Make sure the retirement community you are planning to relocate to for early retirement has well-attended amenities and activities. That will increase your chances to meet new people and you are less likely to feel isolated in a community that works to include you within the community. The Villages, Florida is a great example of such a community where staying in or getting bored can only occur if you actively choose to do so.
Living Amongst Peers
Becoming a resident of a retirement community also means that you become a part of an active friendly social scene with people close to your age. Making friends is that much easier because of it and the wide variety of activities makes it easy to meet new people with whom you share common interests. While in your old neighborhood you might have to deal with new families moving across the street from you and their slightly obnoxious children, here you’ll enjoy quality time with people that share the same respect for silence and enjoy similar activities with you. You might share similar life experiences that will help you connect with them on another level than with your previous neighbors.
Safety & Security
Most retirement communities in the US are very much like gated communities, in the sense that they are gated. In addition to this, many of them are found in secluded areas that have very low crime rates making them a dream destination for anyone that values their safety and security. These gates make sure that the only people allowed within the community have a good reason to be there and some even have security staff on site that ensures the ultimate protection of their residents.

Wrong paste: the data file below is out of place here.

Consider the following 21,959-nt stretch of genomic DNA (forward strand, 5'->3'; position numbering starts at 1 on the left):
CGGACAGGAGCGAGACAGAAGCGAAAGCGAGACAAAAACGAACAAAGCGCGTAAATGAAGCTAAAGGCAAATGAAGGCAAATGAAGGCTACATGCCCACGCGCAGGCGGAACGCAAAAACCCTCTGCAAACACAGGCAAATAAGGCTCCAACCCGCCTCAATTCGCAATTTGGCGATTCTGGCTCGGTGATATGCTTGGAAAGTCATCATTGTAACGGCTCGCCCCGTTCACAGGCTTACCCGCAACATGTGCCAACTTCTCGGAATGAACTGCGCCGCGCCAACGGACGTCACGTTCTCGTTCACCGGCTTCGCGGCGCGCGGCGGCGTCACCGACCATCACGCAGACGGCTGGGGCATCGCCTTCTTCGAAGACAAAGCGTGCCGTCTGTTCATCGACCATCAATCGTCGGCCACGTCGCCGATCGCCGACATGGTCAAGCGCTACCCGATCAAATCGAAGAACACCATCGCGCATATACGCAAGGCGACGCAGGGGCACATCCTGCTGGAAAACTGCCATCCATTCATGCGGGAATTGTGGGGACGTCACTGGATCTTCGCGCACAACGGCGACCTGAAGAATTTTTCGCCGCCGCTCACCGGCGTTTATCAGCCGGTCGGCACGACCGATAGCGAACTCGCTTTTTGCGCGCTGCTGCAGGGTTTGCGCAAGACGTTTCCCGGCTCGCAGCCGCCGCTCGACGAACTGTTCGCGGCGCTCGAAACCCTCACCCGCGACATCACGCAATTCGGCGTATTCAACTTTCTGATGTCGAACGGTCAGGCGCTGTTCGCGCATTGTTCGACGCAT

These retirement communities can give you the stress-free life you’ve been dreaming of. However, it is important to check how safe the area or city surrounding the retirement community of your choice is. Because, whenever you leave the community, you will be back in the real world where safety is a main concern and dangers can turn up on any corner.
Another thing that will be ensured by your HOA fees is your home’s maintenance and repairs as well as anything related to your lawn. For active seniors, having less to care for is a benefit so downsizing will be good for you. Less hassle around the house means more time to spend doing what you love. The community will make sure your home looks good on the outside, while you take care of the inside of your home in between any activity that caught your attention from the start.
Cons of Retirement Communities